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Article
April 1959

Experimental Arterialization of Canine Liver Using Aortic-Caval Fistula and Reverse-Eck Fistula

Author Affiliations

Toronto
From the Division of Small Animal Medicine and Surgery, Ontario Veterinary College, Guelph, Ont., Canada, and the Department of Physiology, University of Toronto with the technical assistance of Mr. Hugh Macdonald.

AMA Arch Surg. 1959;78(4):543-545. doi:10.1001/archsurg.1959.04320040039011
Abstract

A technique for the total arterialization of the liver was recorded by Cohn and Herrod1 in 1952. These workers used an autogenous vascular graft consisting of a section of the jugular vein inserted between the aorta and the portal vein. The surgical procedure was lengthy but the end-result good. Using a cutting-suture technique, we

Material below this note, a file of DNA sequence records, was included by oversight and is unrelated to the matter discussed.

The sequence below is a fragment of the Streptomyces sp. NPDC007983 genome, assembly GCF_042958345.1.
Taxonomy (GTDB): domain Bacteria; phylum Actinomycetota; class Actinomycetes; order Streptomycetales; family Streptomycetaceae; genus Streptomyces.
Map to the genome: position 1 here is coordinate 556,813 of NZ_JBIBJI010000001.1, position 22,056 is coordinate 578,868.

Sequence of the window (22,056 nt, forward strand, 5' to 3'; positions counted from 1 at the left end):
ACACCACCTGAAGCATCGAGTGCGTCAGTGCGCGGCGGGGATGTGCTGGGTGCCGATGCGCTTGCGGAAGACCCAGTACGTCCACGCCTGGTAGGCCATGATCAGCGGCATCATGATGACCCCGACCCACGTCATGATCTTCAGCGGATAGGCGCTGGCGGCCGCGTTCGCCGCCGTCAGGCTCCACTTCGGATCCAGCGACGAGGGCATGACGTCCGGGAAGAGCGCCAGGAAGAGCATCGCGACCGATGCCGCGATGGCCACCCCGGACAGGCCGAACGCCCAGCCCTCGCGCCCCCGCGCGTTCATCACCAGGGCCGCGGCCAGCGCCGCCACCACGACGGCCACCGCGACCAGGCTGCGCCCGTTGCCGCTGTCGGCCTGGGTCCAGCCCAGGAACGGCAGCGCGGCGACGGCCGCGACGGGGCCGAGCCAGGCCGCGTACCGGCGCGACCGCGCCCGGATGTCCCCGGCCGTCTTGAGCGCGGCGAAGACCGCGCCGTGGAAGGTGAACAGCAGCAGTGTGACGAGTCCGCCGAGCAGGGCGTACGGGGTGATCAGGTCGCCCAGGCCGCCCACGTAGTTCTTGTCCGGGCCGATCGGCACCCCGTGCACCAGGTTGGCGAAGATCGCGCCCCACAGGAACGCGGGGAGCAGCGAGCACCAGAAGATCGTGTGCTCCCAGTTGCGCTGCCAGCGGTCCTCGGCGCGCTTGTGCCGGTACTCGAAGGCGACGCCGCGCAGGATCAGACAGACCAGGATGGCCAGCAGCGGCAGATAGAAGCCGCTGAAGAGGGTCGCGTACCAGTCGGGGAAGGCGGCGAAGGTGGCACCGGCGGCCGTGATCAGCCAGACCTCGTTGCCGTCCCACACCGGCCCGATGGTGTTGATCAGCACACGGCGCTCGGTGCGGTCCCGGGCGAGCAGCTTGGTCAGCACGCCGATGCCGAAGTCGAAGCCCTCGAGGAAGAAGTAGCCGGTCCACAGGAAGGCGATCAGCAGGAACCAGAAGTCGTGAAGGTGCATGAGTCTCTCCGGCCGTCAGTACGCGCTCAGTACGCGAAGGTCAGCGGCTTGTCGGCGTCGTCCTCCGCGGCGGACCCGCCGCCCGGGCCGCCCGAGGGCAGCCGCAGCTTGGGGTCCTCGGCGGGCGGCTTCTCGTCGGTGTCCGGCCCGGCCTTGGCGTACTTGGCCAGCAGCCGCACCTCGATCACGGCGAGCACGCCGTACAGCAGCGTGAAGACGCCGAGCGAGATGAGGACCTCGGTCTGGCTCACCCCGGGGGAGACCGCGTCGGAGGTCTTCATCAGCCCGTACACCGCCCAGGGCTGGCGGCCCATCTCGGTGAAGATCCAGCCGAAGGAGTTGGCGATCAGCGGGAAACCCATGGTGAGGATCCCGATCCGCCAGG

have been able efficiently to arterialize the liver by means of two fistulae: a reverselick fistula, which directs all the blood from the caudal vena cava into the portal vein, and (two or more weeks later) an aorticcaval fistula, through which a stream of arterial blood passes into the caudal vena cava (Fig. 6).

The technique for establishing an aorticcaval fistula has always been considered difficult, but by following the suggestion of Prof. J. Markowitz to use oiled doubled silk thread (0000) on fine seamstress steel needles (No. 9) it was found entirely practical. The

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